Wednesday, April 07, 2010

Health Care for the Obese

A new study published today reports that overweight and obese patients get the same or better quality of health care than "normal" weight patients.

Researchers at the University of Pennsylvania say they looked at quality of care across eight performance measures among Medicare and VA patients, and found no difference in the kinds of treatments doctors prescribed for obese and non-obese patients.

According to a s tory on MedPage Today, "Performance measures included diabetes care management (such as lipid and HbA1c monitoring and eye tests), pneumococcal vaccination, influenza vaccination, screening mammography, colorectal cancer screening, and cervical cancer screening." The story goes on to quote one of the researchers commenting that while doctors do "harbor negative attitudes" toward heavier patients, that prejudice doesn't affect the quality of care delivered.

I think this is a pretty grandiose conclusion to draw from such a limited study, and the researchers themselves cautioned against extrapolating these results too broadly. To me, the study raises some interesting questions: Are doctors more tolerant of overweight vets and/or poorer patients? Is "quality of care" strictly a function of which treatments are recommended?

I don't think so. I wonder what the patients would have to say about the quality of care they received--not just the treatment recommendations (which are of course important) but the relationship they had with their docs, and how it affects their long-term care. I wonder whether these two populations typically have long-term relationships with the same doctor, or whether they often see a revolving cast of medical providers, and whether that might make doctors react differently to them than to patients they see regularly.



Anonymous said...

I wonder if this just means that too many people get lousy care.

Harriet said...

Amen sister. Or brother.

Jane said...

What about people who just don't go to the doctor because of past negative experiences?

IrishUp said...

Uh, what a clusterf*ck of circular reasoning.

1. Medicine falsely conflates obesity with poor health.
2. Medicine recommends treating obese pts AS IF they need testing for diabetes and high choleterol, despite some probability that this is not the case.
3. Oh, the FattieFatz complain they get "poor treatment".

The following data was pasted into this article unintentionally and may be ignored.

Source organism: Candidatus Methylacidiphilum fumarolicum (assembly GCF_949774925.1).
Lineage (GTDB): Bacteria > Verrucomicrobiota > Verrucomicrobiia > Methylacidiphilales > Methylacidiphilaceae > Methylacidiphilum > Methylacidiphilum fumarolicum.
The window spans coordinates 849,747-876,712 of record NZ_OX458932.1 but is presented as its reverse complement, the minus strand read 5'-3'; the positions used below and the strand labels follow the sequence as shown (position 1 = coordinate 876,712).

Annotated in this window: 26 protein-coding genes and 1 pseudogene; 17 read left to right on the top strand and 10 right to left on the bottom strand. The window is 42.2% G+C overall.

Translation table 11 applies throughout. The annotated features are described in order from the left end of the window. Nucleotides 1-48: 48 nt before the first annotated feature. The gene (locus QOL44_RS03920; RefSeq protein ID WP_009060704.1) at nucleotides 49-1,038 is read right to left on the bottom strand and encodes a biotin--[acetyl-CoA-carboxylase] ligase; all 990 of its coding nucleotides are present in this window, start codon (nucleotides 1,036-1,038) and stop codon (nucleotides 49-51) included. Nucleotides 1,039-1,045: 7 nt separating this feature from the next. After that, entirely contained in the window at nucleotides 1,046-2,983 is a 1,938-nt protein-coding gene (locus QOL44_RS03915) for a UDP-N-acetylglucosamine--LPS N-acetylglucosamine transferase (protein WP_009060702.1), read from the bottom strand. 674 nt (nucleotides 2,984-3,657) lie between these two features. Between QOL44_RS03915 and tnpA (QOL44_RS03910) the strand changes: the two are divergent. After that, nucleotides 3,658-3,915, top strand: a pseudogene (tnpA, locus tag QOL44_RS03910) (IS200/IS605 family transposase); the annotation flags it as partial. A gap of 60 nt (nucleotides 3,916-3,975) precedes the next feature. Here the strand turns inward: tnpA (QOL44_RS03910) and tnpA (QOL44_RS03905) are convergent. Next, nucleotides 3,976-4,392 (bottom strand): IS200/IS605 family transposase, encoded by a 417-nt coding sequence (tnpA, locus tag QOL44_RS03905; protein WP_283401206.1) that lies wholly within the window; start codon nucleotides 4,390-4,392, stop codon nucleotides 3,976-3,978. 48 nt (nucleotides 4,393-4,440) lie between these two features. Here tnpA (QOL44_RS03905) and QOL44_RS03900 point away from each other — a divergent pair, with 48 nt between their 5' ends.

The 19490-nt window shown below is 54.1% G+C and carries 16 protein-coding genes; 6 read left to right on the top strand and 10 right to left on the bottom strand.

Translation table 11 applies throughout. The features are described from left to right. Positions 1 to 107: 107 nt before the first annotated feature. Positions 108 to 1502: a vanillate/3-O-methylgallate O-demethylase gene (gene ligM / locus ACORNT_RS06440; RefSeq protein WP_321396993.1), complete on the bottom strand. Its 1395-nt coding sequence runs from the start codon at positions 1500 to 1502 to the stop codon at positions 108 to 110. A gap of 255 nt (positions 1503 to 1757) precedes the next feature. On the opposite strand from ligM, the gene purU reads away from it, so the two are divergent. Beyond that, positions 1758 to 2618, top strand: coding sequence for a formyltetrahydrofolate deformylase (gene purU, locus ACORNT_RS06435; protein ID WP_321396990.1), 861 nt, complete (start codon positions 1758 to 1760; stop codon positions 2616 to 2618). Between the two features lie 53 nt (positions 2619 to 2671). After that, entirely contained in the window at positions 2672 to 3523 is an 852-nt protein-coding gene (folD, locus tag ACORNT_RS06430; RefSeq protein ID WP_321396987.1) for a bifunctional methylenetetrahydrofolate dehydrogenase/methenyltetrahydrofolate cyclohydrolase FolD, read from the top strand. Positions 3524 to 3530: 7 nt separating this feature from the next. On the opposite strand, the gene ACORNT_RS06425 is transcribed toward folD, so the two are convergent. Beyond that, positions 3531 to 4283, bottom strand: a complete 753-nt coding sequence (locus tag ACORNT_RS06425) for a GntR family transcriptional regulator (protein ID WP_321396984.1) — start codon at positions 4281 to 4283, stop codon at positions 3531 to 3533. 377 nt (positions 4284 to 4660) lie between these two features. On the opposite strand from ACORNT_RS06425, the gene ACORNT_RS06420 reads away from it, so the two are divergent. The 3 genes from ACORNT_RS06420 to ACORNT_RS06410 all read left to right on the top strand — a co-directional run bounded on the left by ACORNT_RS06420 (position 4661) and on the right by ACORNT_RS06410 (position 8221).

4. Let's test that hypothesis.
5. By using whether or not obese patients are tested for diabetes and cholesterol.
6. Oh, Hey, LOOKIT!! "For instance, obese patients with diabetes were more likely to have recommended care on lipid screening (72% versus 65%, OR 1.37, 95% CI 1.09 to 1.73) and hemoglobin A1c testing (74% versus 62%, OR 1.73, 95% CI 1.41 to 2.11) than normal-weight diabetic patients."
7. In other words, medicine is MORE LIKELY to treat for pathology in patients percieved to be suffering from pathology; stated as "Physicians may be acting more aggressively in risk factor modification in obese patients because they perceive these patients to be at higher risk," Chang said."
7. HAH, SEE, we totes told you, you Fattie McFattyFatz, you're getting Teh Good Medicine!


Oh and, way to contradict yourself!

"The study was limited by its inclusion of only eight quality assessment parameters, some self-reported data, and a lack of generalizability to care in younger populations."

"Even though physicians might harbor negative attitudes towards obese patients, it doesn't seem to be borne out in the quality of care they're delivering," Chang said, "so I think both physicians and patients can feel some degree of relief on that front."

Let me translate that: "Our study didn't really find anything, doesn't apply to everyone, and has design issues, but let me tell you, you marginalized people, MEDICINE IS TOTES NOT MARGINALIZING YOU!".

Glad she cleared that up!

I would ALSO like to think that a study looking to quantify the degree to which obesity is a barrier to good health care would:
- look at mis-diagnoses rates & missed diagnoses.
- include how patients rated their interactions with their physicians.
- evaluate responder bias; people being poorly cared for tend NOT to go to their doctors as often!
- NOT conflate more frequent ordering of tests with appropriate ordering of tests.
- NOT describe a study that was NOT designed to find barriers to care as a study that did not find barriers to care.

Just saying.

(Harriet, is this rant long enough? I could look up the original JAMA and get more snarky, if you like ;>)

Harriet said...

Freaking brilliant, Irish. Brilliant.

Harriet said...

And Jane, that's exactly right. For anyone who doubts that this happens, wander on over to the blog First Do No Harm ( and read all about folks who have been marginalized, humiliated, and scorned by medical professionals for being fat. The outcomes are heartbreaking.

Flannery said...